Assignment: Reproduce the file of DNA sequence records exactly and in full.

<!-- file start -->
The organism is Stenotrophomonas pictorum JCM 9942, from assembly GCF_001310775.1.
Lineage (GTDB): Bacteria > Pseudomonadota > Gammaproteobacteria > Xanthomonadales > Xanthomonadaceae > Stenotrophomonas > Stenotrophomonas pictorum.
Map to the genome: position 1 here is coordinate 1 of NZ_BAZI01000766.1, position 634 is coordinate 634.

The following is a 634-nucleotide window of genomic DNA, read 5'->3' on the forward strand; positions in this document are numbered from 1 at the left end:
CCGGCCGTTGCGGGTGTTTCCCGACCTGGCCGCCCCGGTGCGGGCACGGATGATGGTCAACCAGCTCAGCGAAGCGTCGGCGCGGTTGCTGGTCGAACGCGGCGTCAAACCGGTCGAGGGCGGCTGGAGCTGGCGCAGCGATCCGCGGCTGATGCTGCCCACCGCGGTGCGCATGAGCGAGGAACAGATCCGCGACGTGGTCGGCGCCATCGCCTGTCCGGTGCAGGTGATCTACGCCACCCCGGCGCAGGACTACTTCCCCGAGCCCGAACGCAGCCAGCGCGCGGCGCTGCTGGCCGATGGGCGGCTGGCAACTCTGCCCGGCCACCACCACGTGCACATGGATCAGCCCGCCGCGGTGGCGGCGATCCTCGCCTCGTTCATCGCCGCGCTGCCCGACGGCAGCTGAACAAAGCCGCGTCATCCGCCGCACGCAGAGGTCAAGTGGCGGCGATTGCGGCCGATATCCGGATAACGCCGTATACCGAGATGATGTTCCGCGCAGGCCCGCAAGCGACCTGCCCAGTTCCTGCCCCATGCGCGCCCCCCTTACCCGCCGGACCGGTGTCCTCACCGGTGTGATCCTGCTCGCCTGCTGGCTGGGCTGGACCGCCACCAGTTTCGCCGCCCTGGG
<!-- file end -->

The organism is Stenotrophomonas pictorum JCM 9942, from assembly GCF_001310775.1.
Lineage (GTDB): Bacteria > Pseudomonadota > Gammaproteobacteria > Xanthomonadales > Xanthomonadaceae > Stenotrophomonas > Stenotrophomonas pictorum.
Map to the genome: position 1 here is coordinate 1 of NZ_BAZI01000766.1, position 634 is coordinate 634.

The following is a 634-nucleotide window of genomic DNA, read 5'->3' on the forward strand; positions in this document are numbered from 1 at the left end:
CCGGCCGTTGCGGGTGTTTCCCGACCTGGCCGCCCCGGTGCGGGCACGGATGATGGTCAACCAGCTCAGCGAAGCGTCGGCGCGGTTGCTGGTCGAACGCGGCGTCAAACCGGTCGAGGGCGGCTGGAGCTGGCGCAGCGATCCGCGGCTGATGCTGCCCACCGCGGTGCGCATGAGCGAGGAACAGATCCGCGACGTGGTCGGCGCCATCGCCTGTCCGGTGCAGGTGATCTACGCCACCCCGGCGCAGGACTACTTCCCCGAGCCCGAACGCAGCCAGCGCGCGGCGCTGCTGGCCGATGGGCGGCTGGCAACTCTGCCCGGCCACCACCACGTGCACATGGATCAGCCCGCCGCGGTGGCGGCGATCCTCGCCTCGTTCATCGCCGCGCTGCCCGACGGCAGCTGAACAAAGCCGCGTCATCCGCCGCACGCAGAGGTCAAGTGGCGGCGATTGCGGCCGATATCCGGATAACGCCGTATACCGAGATGATGTTCCGCGCAGGCCCGCAAGCGACCTGCCCAGTTCCTGCCCCATGCGCGCCCCCCTTACCCGCCGGACCGGTGTCCTCACCGGTGTGATCCTGCTCGCCTGCTGGCTGGGCTGGACCGCCACCAGTTTCGCCGCCCTGGG